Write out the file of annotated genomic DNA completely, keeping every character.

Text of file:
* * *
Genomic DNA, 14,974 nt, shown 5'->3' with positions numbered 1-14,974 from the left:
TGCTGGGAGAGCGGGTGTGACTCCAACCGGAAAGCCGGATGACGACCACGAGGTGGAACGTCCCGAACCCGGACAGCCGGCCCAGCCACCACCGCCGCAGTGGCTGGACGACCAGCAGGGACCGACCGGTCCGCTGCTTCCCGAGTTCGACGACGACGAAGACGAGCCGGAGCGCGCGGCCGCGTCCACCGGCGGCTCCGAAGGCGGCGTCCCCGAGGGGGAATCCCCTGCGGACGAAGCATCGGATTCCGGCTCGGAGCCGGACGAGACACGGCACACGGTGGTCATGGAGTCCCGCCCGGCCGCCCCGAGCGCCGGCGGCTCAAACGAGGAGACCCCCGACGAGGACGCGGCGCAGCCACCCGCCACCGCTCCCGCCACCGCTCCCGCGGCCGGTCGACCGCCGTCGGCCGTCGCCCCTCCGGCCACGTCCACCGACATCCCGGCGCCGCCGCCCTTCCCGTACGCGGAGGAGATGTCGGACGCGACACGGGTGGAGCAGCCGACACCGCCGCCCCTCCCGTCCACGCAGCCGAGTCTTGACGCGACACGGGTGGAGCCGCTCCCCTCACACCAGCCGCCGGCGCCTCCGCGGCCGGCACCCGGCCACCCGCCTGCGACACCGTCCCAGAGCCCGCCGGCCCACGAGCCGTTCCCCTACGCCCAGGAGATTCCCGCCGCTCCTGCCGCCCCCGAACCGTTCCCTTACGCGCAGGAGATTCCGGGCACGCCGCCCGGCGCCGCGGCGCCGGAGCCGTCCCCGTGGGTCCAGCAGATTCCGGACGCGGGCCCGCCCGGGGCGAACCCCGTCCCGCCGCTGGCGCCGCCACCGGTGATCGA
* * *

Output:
Genomic DNA, 14,974 nt, shown 5'->3' with positions numbered 1-14,974 from the left:
TGCTGGGAGAGCGGGTGTGACTCCAACCGGAAAGCCGGATGACGACCACGAGGTGGAACGTCCCGAACCCGGACAGCCGGCCCAGCCACCACCGCCGCAGTGGCTGGACGACCAGCAGGGACCGACCGGTCCGCTGCTTCCCGAGTTCGACGACGACGAAGACGAGCCGGAGCGCGCGGCCGCGTCCACCGGCGGCTCCGAAGGCGGCGTCCCCGAGGGGGAATCCCCTGCGGACGAAGCATCGGATTCCGGCTCGGAGCCGGACGAGACACGGCACACGGTGGTCATGGAGTCCCGCCCGGCCGCCCCGAGCGCCGGCGGCTCAAACGAGGAGACCCCCGACGAGGACGCGGCGCAGCCACCCGCCACCGCTCCCGCCACCGCTCCCGCGGCCGGTCGACCGCCGTCGGCCGTCGCCCCTCCGGCCACGTCCACCGACATCCCGGCGCCGCCGCCCTTCCCGTACGCGGAGGAGATGTCGGACGCGACACGGGTGGAGCAGCCGACACCGCCGCCCCTCCCGTCCACGCAGCCGAGTCTTGACGCGACACGGGTGGAGCCGCTCCCCTCACACCAGCCGCCGGCGCCTCCGCGGCCGGCACCCGGCCACCCGCCTGCGACACCGTCCCAGAGCCCGCCGGCCCACGAGCCGTTCCCCTACGCCCAGGAGATTCCCGCCGCTCCTGCCGCCCCCGAACCGTTCCCTTACGCGCAGGAGATTCCGGGCACGCCGCCCGGCGCCGCGGCGCCGGAGCCGTCCCCGTGGGTCCAGCAGATTCCGGACGCGGGCCCGCCCGGGGCGAACCCCGTCCCGCCGCTGGCGCCGCCACCGGTGATCGA